FBI and police launch #thinkbeforeyoupost campaign against hoax threats against schools

Law enforcement officials launch #thinkbeforeyoupost campaign against hoax threats against schools
Updated: Aug. 22, 2018 at 4:23 PM EDT
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CHARLOTTE, NC (WBTV) - The Federal Bureau of Investigations, Charlotte Mecklenburg School Police as well as local law enforcement chiefs from across Mecklenburg County have a very clear message as a new school year is about to start.

Police say they're not tolerating hoax threats against schools and students after seeing an increase in these threats recently, which is why they've started the new campaign: #thinkbeforeyoupost.

There are billboards along some of the interstates in the Charlotte area and inside the EpiCenter in Charlotte. Police say they will also promote the message on their social media platforms.

They say they want students to understand what exactly they're doing when they post school threats.

"Because what you put out there remains there indefinitely," said Charlotte Mecklenburg Police Chief Kerr Putney. "It's a blemish on you. It represents negatively on you but also it harms others."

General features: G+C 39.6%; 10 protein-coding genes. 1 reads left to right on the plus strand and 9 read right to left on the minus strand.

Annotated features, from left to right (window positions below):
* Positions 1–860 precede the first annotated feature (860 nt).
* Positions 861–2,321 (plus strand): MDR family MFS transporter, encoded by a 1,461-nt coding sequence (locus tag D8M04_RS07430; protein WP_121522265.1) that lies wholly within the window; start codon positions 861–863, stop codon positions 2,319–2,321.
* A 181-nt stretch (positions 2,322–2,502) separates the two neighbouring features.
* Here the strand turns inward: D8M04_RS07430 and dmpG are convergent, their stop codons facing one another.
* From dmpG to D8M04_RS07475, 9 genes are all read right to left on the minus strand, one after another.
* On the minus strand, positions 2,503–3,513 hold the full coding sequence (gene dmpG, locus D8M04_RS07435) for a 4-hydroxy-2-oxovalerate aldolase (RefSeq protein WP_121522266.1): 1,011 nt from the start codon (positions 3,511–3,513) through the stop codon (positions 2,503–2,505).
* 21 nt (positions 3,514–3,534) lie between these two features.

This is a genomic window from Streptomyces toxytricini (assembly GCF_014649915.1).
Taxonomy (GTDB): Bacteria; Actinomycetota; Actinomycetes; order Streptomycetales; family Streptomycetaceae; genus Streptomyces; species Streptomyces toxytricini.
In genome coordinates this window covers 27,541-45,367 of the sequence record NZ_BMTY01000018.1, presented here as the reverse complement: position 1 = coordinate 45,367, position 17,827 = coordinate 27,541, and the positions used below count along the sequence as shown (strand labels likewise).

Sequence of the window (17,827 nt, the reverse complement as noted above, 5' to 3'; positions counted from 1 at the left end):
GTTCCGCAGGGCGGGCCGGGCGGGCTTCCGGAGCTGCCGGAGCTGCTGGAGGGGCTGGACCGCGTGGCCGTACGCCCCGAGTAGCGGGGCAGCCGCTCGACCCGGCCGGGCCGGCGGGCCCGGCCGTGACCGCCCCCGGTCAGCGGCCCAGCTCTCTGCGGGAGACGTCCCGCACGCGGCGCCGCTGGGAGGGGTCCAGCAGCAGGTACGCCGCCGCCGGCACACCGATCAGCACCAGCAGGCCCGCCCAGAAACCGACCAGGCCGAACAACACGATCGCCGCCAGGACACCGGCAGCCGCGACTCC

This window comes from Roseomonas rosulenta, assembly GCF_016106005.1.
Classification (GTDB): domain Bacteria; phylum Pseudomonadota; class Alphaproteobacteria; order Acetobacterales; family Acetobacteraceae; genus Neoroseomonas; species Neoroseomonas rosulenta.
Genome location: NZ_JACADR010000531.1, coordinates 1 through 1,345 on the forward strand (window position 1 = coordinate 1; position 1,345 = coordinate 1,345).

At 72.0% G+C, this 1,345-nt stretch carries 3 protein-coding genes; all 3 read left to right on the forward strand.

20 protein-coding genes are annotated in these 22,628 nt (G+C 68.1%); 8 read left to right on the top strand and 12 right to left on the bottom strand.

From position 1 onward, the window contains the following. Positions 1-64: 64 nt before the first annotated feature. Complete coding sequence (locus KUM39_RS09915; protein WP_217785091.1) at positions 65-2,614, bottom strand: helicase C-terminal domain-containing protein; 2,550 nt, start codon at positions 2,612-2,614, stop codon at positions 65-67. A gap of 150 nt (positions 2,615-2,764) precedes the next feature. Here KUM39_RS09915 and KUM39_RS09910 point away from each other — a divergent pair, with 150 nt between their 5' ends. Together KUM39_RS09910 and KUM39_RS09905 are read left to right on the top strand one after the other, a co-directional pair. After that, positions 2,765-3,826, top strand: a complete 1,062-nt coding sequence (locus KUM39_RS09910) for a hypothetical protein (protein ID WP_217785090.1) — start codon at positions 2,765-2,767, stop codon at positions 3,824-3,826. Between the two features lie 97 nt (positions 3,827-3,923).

CMS Police say last year they saw more hoax threats than in the past.

"Hoax threats create unnecessary fears among our students, our staff, our parents and our community," said CMS Police Chief Lisa Mangum. "Hoax threats are not a joke."

While the district doesn't have specific numbers, police say they've spent a lot of time investigating threats that use a lot of manpower, resources and disrupt or close schools… and on top of that the hoax causes a lot of fears.

Chief Mangum said "based on the fact of investigations that our department alone did  - it was probably twice if not three times greater than in years past."

Police say some of the threats start with a text message then gets posted on social media.

"These times that's how our young people communicate is through social media so instead of speaking among each other in groups they want do it through text messaging," said Chief Mangum. "I think it's the availability. I think that has a huge impact. Everybody has a phone. Everybody uses a phone. What's your quickest way of communicating? It's through text messaging or posting."

Police are using the campaign to remind people, especially students, that school threats have consequences.

"We determine the credibility of the threat.We work very hard to determine who has made the threat which is very challenging in today's technological age and we also determine whether charges need to be brought against the individual," said FBI Supervisory Special Agent Jason Kaplan. "Please think before you post. Do not allow a thoughtless comment on social media to lead to criminal charges against you that can change the rest of your life."

The FBI says these threats are federal and state crimes.

And police are investigating, charging and prosecuting – whether it was a joke or not.

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